Jamee Miller struggles to read, even at 30 years old. Most readers see words. She sees strings of letters.
“My sight words, I go to five letters. After that, I’m sounding out,” she said.
This is one way dyslexia disrupts the meaning of text and, to Miller’s mind, works to hide the abilities she and others like her have.
Help may be coming in the form of a small, unobtrusive scanner that reads text aloud while its users silently read along.
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It’s called Read ’n Style and is being developed by Hidden Abilities LLC, a business started by Miller and her husband, Payden, whom she calls an honorary dyslexic. They and their crew work on the pen-sized, text-reading scanner at the Catalyst, a student business incubator at the University of Kansas in Lawrence.
The “early stage” nature of Read ’n Style means the software-proving prototype is the size of a grade-school pencil box. That’s because it is a grade-school pencil box with a few strategic holes cut out.
And there’s a cap from a can of styling mousse. The cap serves as the housing over a tiny camera and lights, which are covered with tape to soften their glow. These scan the text.
Software that the company is licensing turns the scanned text into voice, and the user hears the words through a wireless ear bud that uses Bluetooth technology.
The Millers showed off the prototype in a visit to The Star, though making it work requires more stuff back in Lawrence.
The work at Hidden Abilities has focused on squeezing all that function into the small device. The company has launched a Read ’n Style Indiegogo campaign to fund a production run.
Addition by subtraction
Reading pens are nothing new, as a quick search on Amazon.com shows. The current products’ chief problem, Jamee said, is that they do too much. Read ’n Style’s big strength is that it sticks to reading the scanned text.
There is no built-in digital dictionary. No tiny screen to read back text that has been scanned. No capacity to store the scanned text (or for that matter store test answers and cheat at school). No way to transmit the scanned text to a computer so it can be edited or printed. No earphone jack to plug in wired headphones.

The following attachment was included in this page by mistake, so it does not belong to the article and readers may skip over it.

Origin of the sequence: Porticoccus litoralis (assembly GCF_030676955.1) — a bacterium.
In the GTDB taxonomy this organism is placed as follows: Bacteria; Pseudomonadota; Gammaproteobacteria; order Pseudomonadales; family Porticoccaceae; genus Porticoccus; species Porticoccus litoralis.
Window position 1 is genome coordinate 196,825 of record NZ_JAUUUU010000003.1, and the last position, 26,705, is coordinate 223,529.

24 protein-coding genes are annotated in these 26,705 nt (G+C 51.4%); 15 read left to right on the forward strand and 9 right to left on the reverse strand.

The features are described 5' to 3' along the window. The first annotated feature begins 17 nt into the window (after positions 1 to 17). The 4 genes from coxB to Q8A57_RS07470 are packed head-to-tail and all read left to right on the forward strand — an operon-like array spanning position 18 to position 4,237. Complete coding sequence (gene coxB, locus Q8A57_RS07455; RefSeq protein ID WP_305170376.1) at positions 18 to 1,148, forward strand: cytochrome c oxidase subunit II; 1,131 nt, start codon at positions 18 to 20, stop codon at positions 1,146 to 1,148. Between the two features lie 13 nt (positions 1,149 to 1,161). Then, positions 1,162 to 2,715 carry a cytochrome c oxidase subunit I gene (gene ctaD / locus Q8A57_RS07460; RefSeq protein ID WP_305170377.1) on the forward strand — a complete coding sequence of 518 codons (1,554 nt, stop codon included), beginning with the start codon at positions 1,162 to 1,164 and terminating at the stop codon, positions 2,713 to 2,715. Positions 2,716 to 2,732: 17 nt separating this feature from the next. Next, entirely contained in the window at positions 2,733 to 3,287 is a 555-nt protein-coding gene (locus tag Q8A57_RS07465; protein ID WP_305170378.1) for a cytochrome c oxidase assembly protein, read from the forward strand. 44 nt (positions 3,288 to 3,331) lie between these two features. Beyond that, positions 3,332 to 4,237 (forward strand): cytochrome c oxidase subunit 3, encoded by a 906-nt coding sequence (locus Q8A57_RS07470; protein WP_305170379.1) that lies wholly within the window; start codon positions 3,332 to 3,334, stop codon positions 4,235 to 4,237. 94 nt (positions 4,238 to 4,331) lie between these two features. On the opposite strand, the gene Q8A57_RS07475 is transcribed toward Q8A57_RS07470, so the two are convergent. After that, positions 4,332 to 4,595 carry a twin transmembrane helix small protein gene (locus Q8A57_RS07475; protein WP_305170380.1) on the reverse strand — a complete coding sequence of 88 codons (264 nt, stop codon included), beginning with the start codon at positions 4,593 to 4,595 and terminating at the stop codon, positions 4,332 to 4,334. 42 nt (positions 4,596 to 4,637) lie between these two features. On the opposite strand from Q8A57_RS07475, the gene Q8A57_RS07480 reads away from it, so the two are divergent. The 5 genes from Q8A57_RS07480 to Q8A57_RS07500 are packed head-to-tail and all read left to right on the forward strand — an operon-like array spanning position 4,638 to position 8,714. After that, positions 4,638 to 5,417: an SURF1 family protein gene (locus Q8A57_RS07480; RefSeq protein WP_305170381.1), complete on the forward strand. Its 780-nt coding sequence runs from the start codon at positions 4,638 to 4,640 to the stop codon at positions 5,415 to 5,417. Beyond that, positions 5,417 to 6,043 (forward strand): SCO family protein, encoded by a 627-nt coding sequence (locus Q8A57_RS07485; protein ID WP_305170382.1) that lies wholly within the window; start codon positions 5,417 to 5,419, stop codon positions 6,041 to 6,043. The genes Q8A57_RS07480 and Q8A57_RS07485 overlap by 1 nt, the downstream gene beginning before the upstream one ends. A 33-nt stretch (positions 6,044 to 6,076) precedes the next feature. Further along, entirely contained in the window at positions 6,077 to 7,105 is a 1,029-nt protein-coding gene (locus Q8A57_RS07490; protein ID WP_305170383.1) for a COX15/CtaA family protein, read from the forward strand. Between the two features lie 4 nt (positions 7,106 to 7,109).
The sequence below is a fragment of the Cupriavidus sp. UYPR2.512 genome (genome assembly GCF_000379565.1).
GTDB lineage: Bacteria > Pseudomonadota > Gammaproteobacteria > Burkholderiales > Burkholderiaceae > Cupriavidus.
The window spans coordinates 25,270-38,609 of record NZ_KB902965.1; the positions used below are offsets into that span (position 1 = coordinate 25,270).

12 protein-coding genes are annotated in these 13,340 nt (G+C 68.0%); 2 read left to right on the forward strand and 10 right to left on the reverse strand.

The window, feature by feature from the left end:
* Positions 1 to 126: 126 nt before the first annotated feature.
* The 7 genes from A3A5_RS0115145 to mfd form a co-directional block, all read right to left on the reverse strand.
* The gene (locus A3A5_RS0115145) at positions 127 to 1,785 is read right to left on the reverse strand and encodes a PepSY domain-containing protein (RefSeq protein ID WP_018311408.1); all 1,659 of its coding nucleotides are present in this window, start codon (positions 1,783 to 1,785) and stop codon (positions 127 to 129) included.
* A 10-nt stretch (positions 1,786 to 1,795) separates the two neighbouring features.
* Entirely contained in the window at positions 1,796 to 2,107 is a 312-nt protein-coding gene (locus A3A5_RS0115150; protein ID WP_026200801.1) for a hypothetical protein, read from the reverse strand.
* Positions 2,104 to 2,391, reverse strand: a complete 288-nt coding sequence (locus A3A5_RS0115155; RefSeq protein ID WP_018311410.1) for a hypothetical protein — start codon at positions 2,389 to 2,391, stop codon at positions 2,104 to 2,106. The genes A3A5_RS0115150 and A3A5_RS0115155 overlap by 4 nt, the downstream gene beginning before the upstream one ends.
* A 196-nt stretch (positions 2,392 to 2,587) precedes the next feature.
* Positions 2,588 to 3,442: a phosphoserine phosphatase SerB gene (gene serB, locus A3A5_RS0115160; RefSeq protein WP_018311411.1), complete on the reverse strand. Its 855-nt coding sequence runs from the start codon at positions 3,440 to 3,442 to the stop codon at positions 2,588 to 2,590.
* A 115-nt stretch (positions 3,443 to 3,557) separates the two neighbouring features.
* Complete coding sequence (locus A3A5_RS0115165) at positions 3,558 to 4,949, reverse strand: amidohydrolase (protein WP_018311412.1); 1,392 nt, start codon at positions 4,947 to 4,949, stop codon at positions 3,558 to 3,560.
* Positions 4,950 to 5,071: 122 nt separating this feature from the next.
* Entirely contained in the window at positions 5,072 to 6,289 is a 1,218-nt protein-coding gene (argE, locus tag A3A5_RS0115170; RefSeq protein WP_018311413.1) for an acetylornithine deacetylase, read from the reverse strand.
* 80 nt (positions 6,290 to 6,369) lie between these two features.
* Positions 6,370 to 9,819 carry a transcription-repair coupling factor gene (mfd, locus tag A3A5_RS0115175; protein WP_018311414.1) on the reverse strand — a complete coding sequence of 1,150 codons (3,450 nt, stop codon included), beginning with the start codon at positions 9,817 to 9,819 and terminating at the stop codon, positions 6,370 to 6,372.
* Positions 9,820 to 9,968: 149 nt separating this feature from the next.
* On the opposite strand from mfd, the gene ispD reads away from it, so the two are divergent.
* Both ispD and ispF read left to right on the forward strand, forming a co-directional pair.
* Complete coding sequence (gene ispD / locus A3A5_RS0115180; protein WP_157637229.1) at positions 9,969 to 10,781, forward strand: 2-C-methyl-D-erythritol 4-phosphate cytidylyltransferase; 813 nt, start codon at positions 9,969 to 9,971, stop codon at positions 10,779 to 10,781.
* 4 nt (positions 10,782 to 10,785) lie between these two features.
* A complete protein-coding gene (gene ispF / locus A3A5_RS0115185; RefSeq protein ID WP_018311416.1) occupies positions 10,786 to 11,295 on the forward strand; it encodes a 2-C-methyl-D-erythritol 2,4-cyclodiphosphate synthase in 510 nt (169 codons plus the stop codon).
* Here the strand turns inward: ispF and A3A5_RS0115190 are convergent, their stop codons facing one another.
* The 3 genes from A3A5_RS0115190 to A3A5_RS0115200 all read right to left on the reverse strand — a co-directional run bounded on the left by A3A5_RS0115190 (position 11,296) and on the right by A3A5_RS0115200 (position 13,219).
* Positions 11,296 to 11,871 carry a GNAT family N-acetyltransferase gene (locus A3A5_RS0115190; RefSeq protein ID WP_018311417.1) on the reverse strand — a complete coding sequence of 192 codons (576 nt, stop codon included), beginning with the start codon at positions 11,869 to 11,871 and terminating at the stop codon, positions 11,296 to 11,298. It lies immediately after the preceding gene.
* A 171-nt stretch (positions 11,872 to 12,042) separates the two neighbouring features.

Skipping all of that does two important things, Jamee said.
First, it keeps Read ’n Style’s final product design small and unremarkable-looking. Like a pen.
“As a dyslexic myself, I wanted something that was discreet, that could be used in the classroom without drawing attention,” she said.
One task also means the tiny computer inside the reading pen won’t slow down from doing all the other stuff. It means Read ’n Style will be able to read text roughly in real time. As the pen scans the text, it will move past each word in time for the user to see the word and hear the word at the same time.
This, Jamee said, can help a struggling young reader build vocabulary and gain sight recognition of more words, rather than seeing just strings of letters.
The company name comes from a less well-known aspect of dyslexia.
“Most see it as just a disability, but actually it’s a trade-off. Maybe you’re weak in reading, but there’s other positive aspects, like spacial reasoning. A lot of engineers are dyslexic,” Payden said.
The concept of a dyslexic advantage is reported by experts who study dyslexia. The International Dyslexia Association also notes that the condition may have hidden the talents of Ikea founder Ingvar Kamprad, neurosurgeon and former presidential candidate Ben Carson, actress Keira Knightley and many others. But it didn’t stop their success.
“We wanted that to be our company’s message,” Jamee said.